A new study out of the University of Montreal introduces a new neurocomputational model of the human brain. This new model provides deeper insight into how the brain develops complex cognitive abilities, and it could advance neural artificial intelligence (AI) research.
The study was published on September 19 in the journal Proceedings of the National Academy of Sciences (PNAS).
It was carried out by an international group of researchers from the Institut Pasteur and Sorbonne Université in Paris, the CHU Sainte-Justine, Mila — Quebec Artificial Intelligence Institute, and Université de Montréal.
The study describes neural development over three hierarchical levels of information processing:
- Sensorimotor Level: Explores how the brain’s inner activity learns patterns from perception and associates them with action.
- Cognitive Level: Examines how the brain contextually combines those patterns.
- Conscious Level: Considers how the brain dissociates from the outside world and manipulates learned patterns (via memory) no longer accessible to perception.
The new research provides deeper insight into the core mechanisms underlying cognition due to the model’s focus on the interplay between two fundamental types of learning. The first is Hebbian learning, which is associated with statistical regularity, such as repetition. The second is reinforcement learning, which is associated with reward and the dopamine neurotransmitter.
The newly developed model solves three tasks of increasing complexity across the levels, and the team introduced a new core mechanism each time, which helped it progress.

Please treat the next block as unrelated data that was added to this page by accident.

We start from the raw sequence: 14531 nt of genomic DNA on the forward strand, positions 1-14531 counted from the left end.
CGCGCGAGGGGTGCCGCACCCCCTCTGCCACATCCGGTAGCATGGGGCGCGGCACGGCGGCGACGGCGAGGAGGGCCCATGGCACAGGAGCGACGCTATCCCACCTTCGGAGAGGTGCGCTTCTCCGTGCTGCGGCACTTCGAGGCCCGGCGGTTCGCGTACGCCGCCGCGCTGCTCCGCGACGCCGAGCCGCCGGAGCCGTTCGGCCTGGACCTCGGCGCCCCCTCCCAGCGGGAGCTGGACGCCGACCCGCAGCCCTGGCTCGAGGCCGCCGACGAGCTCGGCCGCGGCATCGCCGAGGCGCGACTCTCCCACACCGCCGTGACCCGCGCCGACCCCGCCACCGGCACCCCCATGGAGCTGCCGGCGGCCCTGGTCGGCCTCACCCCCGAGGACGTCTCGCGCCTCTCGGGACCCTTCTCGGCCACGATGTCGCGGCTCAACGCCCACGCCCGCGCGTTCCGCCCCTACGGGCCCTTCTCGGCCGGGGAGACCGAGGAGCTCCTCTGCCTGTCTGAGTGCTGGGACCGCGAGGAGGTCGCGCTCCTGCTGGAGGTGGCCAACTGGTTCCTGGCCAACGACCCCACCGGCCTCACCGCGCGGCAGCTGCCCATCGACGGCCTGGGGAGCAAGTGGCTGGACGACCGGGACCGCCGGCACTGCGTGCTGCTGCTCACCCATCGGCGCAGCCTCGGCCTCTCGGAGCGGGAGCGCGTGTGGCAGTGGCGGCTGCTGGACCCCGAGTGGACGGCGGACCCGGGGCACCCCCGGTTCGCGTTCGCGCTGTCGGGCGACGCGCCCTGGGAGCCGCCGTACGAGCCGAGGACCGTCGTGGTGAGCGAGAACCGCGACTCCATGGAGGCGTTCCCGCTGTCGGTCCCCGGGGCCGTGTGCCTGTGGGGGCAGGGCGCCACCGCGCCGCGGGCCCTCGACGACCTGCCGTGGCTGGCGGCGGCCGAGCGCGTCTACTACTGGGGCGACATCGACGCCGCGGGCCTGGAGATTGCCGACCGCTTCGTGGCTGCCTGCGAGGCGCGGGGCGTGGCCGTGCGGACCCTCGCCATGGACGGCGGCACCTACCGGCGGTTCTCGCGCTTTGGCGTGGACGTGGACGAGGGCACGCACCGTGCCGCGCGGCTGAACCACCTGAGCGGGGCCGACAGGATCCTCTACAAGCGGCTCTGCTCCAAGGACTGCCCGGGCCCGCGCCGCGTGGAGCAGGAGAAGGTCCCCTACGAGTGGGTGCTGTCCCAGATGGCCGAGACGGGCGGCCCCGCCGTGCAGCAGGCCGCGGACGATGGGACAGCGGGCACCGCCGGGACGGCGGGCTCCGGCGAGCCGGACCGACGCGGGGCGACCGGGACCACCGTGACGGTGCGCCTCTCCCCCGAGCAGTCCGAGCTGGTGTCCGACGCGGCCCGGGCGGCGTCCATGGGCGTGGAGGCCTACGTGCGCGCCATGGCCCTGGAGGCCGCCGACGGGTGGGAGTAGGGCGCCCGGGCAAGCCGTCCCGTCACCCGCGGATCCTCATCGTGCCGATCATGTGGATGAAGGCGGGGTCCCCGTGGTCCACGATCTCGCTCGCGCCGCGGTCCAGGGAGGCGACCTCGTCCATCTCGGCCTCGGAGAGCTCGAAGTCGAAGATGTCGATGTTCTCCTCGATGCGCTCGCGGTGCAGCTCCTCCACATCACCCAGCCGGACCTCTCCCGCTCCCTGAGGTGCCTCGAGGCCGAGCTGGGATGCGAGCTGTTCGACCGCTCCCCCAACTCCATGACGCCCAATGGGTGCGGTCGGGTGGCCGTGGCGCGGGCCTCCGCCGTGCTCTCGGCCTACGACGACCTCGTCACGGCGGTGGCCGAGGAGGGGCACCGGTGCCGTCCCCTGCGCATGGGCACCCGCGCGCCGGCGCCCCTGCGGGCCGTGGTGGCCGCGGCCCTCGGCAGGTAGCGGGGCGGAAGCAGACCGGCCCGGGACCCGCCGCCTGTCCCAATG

The results highlighted two fundamental mechanisms for the multilevel development of cognitive abilities in biological neural networks:
- Synaptic Epigenesis: Hebbian learning takes place at the local scale while reinforcement learning takes place at the global scale.
- Self-Organized Dynamics: Spontaneous activity and balanced excitatory/inhibitory ratio of neurons.
Next-Gen AI and Artificial Consciousness
Guillaume Duman is a team member and an assistant professor of computational psychiatry at UdeM, as well as a principal investigator at the CHU Sainte-Justine Research Center.
“Our model demonstrates how the neuro-AI convergence highlights biological mechanisms and cognitive architectures that can fuel the development of the next generation of artificial intelligence and even ultimately lead to artificial consciousness,” Dumas says.
To reach this, Dumas says they may have to integrate the social dimensions of cognition. The team is now looking at integrating biological and social dimensions, and they have already created the first simulation of two whole brains in interaction.
The team believes that by anchoring future computational models in biological and social realities, they will gain further insight into the core mechanisms underlying cognition. They also believe it will provide a bridge between AI and the human brain.
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